Nine justices on their gilded perch were going to tell us whether or not the new healthcare law is constitutional?
Do they have any idea what it’s like having one’s whole life consumed by fear of medical debt? Having one’s child die because she tried to save money by cutting back on her insulin? Having saved one’s premature twins but lost the house, rental property and marriage to the financial struggle because of being under-insured? This will not do. No. N-O. NO!
“I’ve had it. I am facing down this government.”
We can’t un-know what we know. We can pretend to ourselves that we don’t know what we know. Yes, lie to self. Self-lying exacts a price. Our very existence becomes un-real. We steer ourselves away from life’s adventures and surprises. Self-lying fogs up our internal compass. It tamps down the wings that get us to self-discovery. Why would we do that? Change is really scary. But lying to self numbs us. What to do?
I was already in too deep to lie to myself about what I knew. How could I stop knowing what I had witnessed? Adults who had been through insurance hell teared up, “I never told anyone the whole story.” A parent shared every detail of a child’s premature death due to some insurance issue. The three hour “death” interviews left me nauseous. I would have to speak up. But how?
Speaking up for me meant standing with the healthcare portraits in front of America’s symbols of democracy, the Supreme Court of the United States, and the US Capitol in Washington D.C. I stood with a different portrait each day, 5 hours/day, 2-3 days/week for 5 months no matter the weather. I detached from the self who was afraid and embarrassed to be drawing attention to herself. BE QUIET! And carried on.
I had brooked the moodiness of Paris decades earlier and been recast. Then I hadn’t even had a plan scratched on the back of a napkin. I could do this.
I unfastened my wings, slung a 40″ x 30″ portrait over my shoulder, and walked the half mile from Union Station to the US Supreme Court for five months. There, on the public sidewalk where I was free to exercise my First Amendment right of speech, I told the stories behind the portrait faces – to tourists, passersby, workers, the Capitol police, journalists, groups of schoolchildren, politicians, foreign visitors.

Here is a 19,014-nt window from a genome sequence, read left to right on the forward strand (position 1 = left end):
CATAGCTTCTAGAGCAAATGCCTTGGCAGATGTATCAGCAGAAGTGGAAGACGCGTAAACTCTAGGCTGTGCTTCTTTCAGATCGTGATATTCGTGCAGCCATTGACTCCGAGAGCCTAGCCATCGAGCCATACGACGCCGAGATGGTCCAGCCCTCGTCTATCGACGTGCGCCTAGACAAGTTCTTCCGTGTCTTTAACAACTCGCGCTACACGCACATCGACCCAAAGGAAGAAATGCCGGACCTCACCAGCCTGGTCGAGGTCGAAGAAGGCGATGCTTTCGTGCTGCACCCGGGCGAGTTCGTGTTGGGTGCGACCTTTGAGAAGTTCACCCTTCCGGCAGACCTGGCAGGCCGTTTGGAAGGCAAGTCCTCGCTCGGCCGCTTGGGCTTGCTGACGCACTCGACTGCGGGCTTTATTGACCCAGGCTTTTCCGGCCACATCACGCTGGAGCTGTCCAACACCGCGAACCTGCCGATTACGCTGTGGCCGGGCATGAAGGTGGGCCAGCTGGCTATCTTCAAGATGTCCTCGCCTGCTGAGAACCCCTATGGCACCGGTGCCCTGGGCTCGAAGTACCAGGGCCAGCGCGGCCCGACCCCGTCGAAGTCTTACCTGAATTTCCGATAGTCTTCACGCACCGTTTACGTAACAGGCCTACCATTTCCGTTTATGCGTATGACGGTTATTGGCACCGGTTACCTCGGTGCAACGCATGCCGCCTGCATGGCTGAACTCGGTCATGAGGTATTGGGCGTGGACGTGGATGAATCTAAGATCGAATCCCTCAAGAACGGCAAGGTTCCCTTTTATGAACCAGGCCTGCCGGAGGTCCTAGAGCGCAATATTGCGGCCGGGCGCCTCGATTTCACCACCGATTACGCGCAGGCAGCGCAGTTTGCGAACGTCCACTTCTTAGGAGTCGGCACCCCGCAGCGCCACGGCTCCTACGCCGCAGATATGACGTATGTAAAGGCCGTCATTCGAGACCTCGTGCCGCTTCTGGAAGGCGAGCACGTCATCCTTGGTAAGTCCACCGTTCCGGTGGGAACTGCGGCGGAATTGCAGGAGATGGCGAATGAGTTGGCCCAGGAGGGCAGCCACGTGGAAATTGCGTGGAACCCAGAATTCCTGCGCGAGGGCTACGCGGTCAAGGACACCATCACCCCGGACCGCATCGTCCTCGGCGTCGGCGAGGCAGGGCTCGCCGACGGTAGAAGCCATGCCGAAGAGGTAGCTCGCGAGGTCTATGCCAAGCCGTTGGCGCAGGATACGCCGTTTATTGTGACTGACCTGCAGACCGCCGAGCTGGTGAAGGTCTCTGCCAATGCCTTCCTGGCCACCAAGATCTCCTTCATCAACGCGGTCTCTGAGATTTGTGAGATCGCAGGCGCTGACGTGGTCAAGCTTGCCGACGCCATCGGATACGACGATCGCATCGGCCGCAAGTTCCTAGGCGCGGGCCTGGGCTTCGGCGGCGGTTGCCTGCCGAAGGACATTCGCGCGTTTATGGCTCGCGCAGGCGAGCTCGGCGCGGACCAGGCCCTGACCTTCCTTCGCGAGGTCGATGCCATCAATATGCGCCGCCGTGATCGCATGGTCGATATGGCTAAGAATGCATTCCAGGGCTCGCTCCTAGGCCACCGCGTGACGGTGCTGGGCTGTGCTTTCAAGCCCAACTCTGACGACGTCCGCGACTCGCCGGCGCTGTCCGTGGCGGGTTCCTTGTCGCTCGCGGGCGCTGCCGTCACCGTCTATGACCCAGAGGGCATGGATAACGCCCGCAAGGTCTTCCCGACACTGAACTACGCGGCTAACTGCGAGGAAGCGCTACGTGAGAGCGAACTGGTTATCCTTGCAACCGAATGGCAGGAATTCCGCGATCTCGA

Some cried and hugged me, thanked me for standing. Somebody finally understands the trouble I’ve had was the message. Others came out swinging against the Affordable Care Act. The vociferous opposition to the healthcare law made me wonder if I was missing something? I would find out.
I put myself in the ring. I stood by day. At night I studied the law for hours. I learned quickly that I needed to prepare for the Niagara Falls of propaganda that came at me every day. There was the occasional respite from someone who actually wanted to have a real policy debate about the healthcare law.
Connecting to people’s pain strengthened my resolve. I wasn’t moving. Five months in the trenches left my wings a bit tattered but intact. The stories needed to be told.
This book is the story of how one person’s dogged pursuit of the question What is real? landed her smack in the middle of the fast lane of public, political crossfire in front of the US Supreme Court and Capitol. No book about the making of an accidental advocate would be complete without the telling of the stories that got her there.
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 “Key Facts About the Uninsured Population,”The Kaiser Family Foundation, Sept.26, 2013 http://kff.org/uninsured/fact-sheet/key-facts-about-the-uninsured-population/
”How Many Are Underinsured? Trends Among U.S. Adults, 2003 and 2007,” The Commonwealth Fund, June 1, 2008 http://www.commonwealthfund.org/publications/in-the-literature/2008/jun/how-many-are-underinsured–trends-among-u-s–adults–2003-and-2007
”Affordable Care Act Summary,” Obama Care Facts: Dispelling the Myths http://obamacarefacts.com/affordablecareact-summary.php
Chief Justice John G. Roberts, Jr., Justice Antonin Scalia, Justice Anthony M. Kennedy, Justice Clarence Thomas, Justice Ruth Bader Ginsburg, Justice Stephen G. Breyer, Justice Samuel Anthony Alito, Jr., Justice Sonia Sotomayor, Justice Elena Kagan. The Supreme Court Historical Society, http://www.supremecourthistory.org/history-of-the-court/the-current-court/